So most rappers are lying about their money. What about the rest of us?

Bloomberg Businessweek has an entertaining piece, asserting "Jay-Z is Right: Most Rappers are Lying About Their Money". It suggests that, amongst others, Pitbull and Nicki Minaj are egregious offenders. Interestingly, Dr. Dre is noted for his humility. 

The piece is clearly in jest. But it prompts an interesting question: are rappers alone in communicating that they have a level of wealth, which they do not in fact have?

I use the term "communicate", because, with some rare exceptions, very few people explicitly boast about their wealth or financial success. Many people like to convey this in other ways, with varying degrees of subtlety. 

For example, some people use conspicuous consumption to signal that they've attained a certain level of wealth. Clothes, cars, gadgets, house, as well as less tangible things like the restaurants and travel. The list goes on.

But how reliable are these signals?  It's easy (and, it would seem, getting easier) to spend a significant portion of your income on these things and end up in a less-than-desirable financial situation.

Where do you fit in the scheme of things? Are you like Pitbull or Nicki Minaj, and convey a level of wealth far in excess of your own? Or a Jay-Z, who is more or less on the mark? Or are you like Dr. Dre, operating below the radar (with what I like to think of as "stealth wealth")?


Sonnie Bailey

Sonnie is the founder and principal of Fairhaven Wealth.

Before founding Fairhaven Wealth, Sonnie worked in the legal and financial services industries for over a decade.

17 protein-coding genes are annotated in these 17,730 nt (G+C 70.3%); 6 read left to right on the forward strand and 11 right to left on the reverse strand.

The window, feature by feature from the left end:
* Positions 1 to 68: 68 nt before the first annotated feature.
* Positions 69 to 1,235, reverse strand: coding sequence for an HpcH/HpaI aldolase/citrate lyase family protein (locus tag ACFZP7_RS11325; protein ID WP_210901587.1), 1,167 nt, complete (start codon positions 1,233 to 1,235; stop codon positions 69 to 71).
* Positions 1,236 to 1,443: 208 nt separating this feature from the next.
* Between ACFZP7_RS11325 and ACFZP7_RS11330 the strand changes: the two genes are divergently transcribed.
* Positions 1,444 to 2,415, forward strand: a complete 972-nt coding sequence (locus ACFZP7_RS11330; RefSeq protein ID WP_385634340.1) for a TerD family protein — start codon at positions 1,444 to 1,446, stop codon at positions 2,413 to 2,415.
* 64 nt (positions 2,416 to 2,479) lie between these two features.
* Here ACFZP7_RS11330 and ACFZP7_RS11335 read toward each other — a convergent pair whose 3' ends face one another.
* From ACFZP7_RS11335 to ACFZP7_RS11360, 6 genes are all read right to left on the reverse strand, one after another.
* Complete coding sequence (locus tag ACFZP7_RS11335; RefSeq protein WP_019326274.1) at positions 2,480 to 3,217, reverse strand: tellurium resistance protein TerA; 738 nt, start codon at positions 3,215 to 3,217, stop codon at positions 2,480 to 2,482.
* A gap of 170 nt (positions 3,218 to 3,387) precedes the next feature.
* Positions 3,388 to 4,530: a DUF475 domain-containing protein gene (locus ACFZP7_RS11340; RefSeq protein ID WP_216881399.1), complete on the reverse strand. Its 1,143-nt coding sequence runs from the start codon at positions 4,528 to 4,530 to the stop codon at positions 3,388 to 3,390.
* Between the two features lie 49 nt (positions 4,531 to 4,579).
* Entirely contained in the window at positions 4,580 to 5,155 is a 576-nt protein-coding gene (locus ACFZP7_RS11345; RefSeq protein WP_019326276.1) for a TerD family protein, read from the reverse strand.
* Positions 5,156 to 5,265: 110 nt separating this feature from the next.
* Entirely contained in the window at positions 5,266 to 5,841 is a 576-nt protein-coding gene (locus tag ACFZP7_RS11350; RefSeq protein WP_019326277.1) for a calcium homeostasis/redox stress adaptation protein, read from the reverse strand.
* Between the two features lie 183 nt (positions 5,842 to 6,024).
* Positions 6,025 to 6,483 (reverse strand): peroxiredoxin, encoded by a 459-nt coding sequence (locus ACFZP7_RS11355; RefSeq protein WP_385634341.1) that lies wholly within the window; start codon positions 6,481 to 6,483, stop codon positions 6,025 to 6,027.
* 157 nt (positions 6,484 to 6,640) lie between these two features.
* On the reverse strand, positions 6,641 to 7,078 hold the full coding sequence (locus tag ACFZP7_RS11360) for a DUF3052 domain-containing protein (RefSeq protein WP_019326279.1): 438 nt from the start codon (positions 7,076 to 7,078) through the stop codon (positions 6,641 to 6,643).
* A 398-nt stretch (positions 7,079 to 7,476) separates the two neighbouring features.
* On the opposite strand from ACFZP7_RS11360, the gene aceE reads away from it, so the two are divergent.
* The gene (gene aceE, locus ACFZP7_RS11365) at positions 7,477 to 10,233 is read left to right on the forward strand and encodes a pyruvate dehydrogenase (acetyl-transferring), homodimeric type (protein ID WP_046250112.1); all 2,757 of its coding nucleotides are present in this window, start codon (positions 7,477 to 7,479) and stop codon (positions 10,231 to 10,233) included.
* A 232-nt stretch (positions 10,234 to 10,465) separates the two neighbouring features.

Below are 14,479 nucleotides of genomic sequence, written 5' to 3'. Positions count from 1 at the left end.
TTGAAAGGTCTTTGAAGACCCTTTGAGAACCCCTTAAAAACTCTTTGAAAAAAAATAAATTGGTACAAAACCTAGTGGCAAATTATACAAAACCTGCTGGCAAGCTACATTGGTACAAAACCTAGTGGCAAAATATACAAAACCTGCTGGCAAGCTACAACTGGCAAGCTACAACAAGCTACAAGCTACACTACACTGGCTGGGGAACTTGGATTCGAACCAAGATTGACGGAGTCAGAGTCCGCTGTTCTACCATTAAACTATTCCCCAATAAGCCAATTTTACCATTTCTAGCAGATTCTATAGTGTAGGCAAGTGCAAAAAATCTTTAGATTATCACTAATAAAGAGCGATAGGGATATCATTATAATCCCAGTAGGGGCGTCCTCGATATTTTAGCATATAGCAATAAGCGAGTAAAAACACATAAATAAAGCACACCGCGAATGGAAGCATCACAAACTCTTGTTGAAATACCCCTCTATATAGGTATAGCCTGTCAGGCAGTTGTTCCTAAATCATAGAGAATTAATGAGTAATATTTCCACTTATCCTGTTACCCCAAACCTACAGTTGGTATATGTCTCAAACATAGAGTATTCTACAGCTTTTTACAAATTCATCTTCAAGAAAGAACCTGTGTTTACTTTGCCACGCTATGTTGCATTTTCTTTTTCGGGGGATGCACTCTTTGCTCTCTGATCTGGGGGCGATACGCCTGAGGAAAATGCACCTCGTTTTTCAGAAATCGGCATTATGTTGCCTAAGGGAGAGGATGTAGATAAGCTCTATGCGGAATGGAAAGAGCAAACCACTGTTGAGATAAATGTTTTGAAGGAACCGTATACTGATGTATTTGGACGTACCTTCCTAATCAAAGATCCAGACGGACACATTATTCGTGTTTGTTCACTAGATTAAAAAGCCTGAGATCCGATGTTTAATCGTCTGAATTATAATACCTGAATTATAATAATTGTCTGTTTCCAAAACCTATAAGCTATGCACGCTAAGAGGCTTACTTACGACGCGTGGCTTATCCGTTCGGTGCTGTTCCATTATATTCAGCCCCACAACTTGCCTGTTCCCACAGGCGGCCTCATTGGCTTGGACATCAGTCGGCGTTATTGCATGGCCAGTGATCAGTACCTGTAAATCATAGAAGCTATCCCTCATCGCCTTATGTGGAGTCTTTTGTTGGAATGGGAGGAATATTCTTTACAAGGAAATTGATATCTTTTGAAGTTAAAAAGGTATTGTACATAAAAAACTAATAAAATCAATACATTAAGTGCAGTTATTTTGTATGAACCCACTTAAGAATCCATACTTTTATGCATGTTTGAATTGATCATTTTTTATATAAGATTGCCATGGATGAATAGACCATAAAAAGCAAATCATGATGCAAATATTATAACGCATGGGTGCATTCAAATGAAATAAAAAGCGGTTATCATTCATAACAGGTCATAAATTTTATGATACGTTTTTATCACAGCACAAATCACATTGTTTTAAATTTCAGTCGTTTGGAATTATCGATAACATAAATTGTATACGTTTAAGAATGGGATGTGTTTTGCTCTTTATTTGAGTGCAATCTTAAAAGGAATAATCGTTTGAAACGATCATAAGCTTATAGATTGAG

Sonnie first became involved with financial advice as a specialist financial services lawyer. For many years, he was an “adviser of advisers”, reviewing thousands of advice files prepared by hundreds of financial advisers, and providing feedback in relation to the quality and appropriateness of advice; industry best practice; risk management; and regulatory compliance. He has published work in industry publications and spoken at various financial advice conferences.

Sonnie has also worked with banks, investment management firms, insurers, and derivatives providers.

Sonnie has worked as a private client lawyer, focusing on succession, estate planning and trusts. He ran his own legal firm in Australia before relocating to New Zealand. He has also acted in independent trustee and company director positions.

Sonnie is passionate about helping people achieve their goals and manage the risks to which they are exposed.

He has written extensively on his blog, New Zealand Wealth and Risk, which can be found at

Sonnie is married to his wonderful wife Chrissy, and has two young children, Ben and Anna.